Consultant Bob Eisenhardt recounts his frustrating experience trying to track down and get rid of a client's search-redirect virus. Here's how he finally ditched it.
Ever go to Reno, Nevada? Well, if you have not, there is a terrific little virus making its way around the net that instantly takes you there from your search engine. About a month ago, one of my accounts in Manhattan reported that something was re-directing searches to odd websites, one of them coming up as SEARCH RENO. I tested the search on-site and it was indeed true.
All of the standard defense protocols such as a scan with MalwareBytes and ComboFix came up clean. Although the bug is commonly referred to as TDSS, the software fix that a co-consultant I work with totally trusted, TDSSKiller, came up equally clean. This was a surprise.
Sophos has a rootkit killer that also found no infections. ComboFix came up empty handed as did Gmer. Having thus exhausted the standard solutions, I was mightily frustrated.
Further research led me to a persistent link that indicated a services search for RANDOM.EXE running. It was not running on my client's system. The random.exe link also advertises a paid software product to remove the virus, with a live chat concurrent with somebody (probably in India). I ignored that option instantly. (I have come to believe that some blogs pose question and answers by the same user under different names, an ingenious idea for the uninitiated to download an infected product.)
So where does this one come from? The redirect URL takes users to the IP address 220.127.116.11. If you google that IP, you are off on a hunt of severe frustration. This virus has been around awhile, but finding a solution remains confusing. Let's look at that IP address for moment. It is related to SCOUR.COM as a redirect agent. This is either a real or a fake site and the virus itself uses complex methods to hide from traditional removal methods as I undertook above. There seem to be two threats here - a search hijacker and Trojans hiding in the links on the redirect page. The former just slows down your system and makes life frustrating, which is common enough with Windows itself. The Trojan is an open door for someone far away to control your computer and steal information. In a worst-case scenario, malware of this type can steal your financial information and then wipe out your drive. This is precisely what happened to 30,000 systems in Saudi Arabia recently. Trojans must be removed quickly and that is the devilish part to do.
I am heavily qualifying my certainties because this is such an odd entry into the virus and malware world; for instance, I do not know exactly where the infection comes from. We can be reasonably certain that some (not all) porn sites will infect your system as well as other compromised sites that include links to sketchy destinations.
If memory serves, there was also a quick re-direct agent running when a Google search was initiated and before "Reno" arrived. It was hard to catch, maybe on bar for 2 seconds or so. I believe it was "myfreesearch" or similar. The category of MYFREE something has always been an annoyance, such as MY FREE WEBSEARCH, which is horrible. But this one came and went very quickly. I strongly urge security experts to use good eyesight to catch these momentary leads.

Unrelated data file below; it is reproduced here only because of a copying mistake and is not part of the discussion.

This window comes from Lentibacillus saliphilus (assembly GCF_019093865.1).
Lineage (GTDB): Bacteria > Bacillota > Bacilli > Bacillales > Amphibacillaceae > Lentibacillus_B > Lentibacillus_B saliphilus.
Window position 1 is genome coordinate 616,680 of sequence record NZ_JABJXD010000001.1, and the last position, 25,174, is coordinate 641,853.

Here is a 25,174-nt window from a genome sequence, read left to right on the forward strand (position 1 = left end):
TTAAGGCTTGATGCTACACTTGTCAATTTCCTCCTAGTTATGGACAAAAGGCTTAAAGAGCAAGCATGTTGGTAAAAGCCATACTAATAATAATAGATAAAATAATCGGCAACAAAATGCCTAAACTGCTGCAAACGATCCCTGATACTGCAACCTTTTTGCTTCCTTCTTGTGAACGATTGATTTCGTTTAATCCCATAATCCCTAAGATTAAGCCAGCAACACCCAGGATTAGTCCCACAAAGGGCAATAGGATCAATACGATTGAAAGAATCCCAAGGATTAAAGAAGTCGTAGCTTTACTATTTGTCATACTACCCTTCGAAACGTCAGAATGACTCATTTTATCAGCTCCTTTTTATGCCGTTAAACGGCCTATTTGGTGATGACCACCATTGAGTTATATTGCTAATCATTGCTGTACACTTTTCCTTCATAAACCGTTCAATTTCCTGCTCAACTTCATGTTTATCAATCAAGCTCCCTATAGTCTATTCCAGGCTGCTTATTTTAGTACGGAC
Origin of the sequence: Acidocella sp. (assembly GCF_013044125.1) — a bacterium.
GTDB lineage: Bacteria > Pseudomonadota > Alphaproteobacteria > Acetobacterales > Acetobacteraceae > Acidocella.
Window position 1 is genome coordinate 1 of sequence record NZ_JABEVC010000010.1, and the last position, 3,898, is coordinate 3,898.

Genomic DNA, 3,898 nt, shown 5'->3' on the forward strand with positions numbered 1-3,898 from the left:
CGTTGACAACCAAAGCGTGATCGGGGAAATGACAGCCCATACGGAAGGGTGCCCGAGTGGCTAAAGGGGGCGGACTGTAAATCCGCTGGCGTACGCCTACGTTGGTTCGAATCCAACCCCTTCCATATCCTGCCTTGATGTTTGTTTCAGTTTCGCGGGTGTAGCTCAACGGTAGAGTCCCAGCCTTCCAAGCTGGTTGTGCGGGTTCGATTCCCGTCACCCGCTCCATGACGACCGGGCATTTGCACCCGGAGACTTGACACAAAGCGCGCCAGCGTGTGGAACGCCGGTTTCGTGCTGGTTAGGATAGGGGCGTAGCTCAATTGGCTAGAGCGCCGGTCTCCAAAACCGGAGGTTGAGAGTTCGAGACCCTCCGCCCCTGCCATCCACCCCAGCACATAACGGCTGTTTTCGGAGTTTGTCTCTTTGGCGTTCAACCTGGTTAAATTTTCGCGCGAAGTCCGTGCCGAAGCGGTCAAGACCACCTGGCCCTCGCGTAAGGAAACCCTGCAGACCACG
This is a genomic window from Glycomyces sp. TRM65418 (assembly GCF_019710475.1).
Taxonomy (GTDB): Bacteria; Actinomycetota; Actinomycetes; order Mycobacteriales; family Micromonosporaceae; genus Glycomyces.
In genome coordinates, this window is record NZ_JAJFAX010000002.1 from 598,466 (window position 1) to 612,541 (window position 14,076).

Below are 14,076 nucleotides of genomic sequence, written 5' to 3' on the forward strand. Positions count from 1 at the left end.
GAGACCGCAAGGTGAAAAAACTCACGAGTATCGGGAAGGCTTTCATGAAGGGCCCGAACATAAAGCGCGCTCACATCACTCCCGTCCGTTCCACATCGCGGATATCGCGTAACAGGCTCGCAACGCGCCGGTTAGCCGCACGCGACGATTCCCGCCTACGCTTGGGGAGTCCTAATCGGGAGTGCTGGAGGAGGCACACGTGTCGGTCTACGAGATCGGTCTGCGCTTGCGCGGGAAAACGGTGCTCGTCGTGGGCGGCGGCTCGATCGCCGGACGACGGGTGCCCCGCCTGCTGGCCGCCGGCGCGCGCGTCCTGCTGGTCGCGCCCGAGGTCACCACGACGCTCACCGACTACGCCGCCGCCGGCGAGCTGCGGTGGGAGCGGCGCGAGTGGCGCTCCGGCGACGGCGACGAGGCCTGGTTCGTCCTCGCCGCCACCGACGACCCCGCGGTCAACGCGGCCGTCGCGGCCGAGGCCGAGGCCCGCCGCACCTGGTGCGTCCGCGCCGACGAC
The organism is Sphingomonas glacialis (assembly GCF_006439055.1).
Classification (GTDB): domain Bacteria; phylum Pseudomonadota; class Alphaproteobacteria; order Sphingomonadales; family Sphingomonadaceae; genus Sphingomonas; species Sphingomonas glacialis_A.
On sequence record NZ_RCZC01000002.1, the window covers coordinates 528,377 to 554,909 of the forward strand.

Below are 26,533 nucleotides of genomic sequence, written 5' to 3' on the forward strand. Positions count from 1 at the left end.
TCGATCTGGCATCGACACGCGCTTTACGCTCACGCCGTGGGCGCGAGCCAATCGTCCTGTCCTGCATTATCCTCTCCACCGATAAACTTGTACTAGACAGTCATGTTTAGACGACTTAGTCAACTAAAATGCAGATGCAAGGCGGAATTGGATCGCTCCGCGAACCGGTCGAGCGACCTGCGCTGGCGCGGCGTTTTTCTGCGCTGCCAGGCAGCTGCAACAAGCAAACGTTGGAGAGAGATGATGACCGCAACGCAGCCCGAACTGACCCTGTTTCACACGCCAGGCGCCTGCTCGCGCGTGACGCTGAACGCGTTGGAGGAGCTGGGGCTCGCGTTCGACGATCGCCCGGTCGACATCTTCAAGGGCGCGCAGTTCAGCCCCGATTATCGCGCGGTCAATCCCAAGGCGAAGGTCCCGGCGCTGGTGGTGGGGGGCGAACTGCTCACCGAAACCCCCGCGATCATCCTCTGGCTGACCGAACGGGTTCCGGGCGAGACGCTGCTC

There is a variant of the redirect virus that attacks just Firefox. Mozilla Support lists a php script running on a different server (where, I know not) that kicks you over to "realgamerz.net" and similar shady sites. As above, traditional methods of elimination failed and Mozilla really has no clear cut answer. Nor does the voyage always take you to Reno -- one user reported being directed to bargainmatch.com when trying to find the Weather Channel.
All of which leads me to suspect that many variants abound of this virus, but I am almost beginning to think we are entering something beyond traditional virus and malware problems. This one, at least the one I hit, is very slick. We may be seeing a whole new breed of invasive tools come into play. A co-consultant was absolutely shocked that TDSSKiller did not find anything. Running HiJackthis produced a log that can be copied into an effective website, HIJACKTHIS.DE which will run an in-depth analysis and highlight potential issues. Even though several irregularities were spotted, again and again my client's system visited Reno.
Resolution was draconian but very simple - I gave up trying to remove the virus and used Revo uninstaller to remove Firefox entirely, trusting that I am confronted with a variant that infects just Firefox. After saving bookmarks, using Revo, a cold reboot, and then a reinstall, my client has confirmed that the problem has gone away. I am relieved of one more burden. (If I run into this virus again, I will try GOOREDFIX as some have suggested).
Hackers and thieves are, by now, well aware of the tools most professionals use to remove their products, and it would not be surprising at all to see them working their evil deeds around these tools. I generally believe that in the world of security I can stay ahead of the thieves by minus five minutes or so -- that there is always somebody out there already ahead of the game by just that much.
Have you run into this virus or a similar search hijacker? How did you get rid of it? Let us know what you found out in the comments below.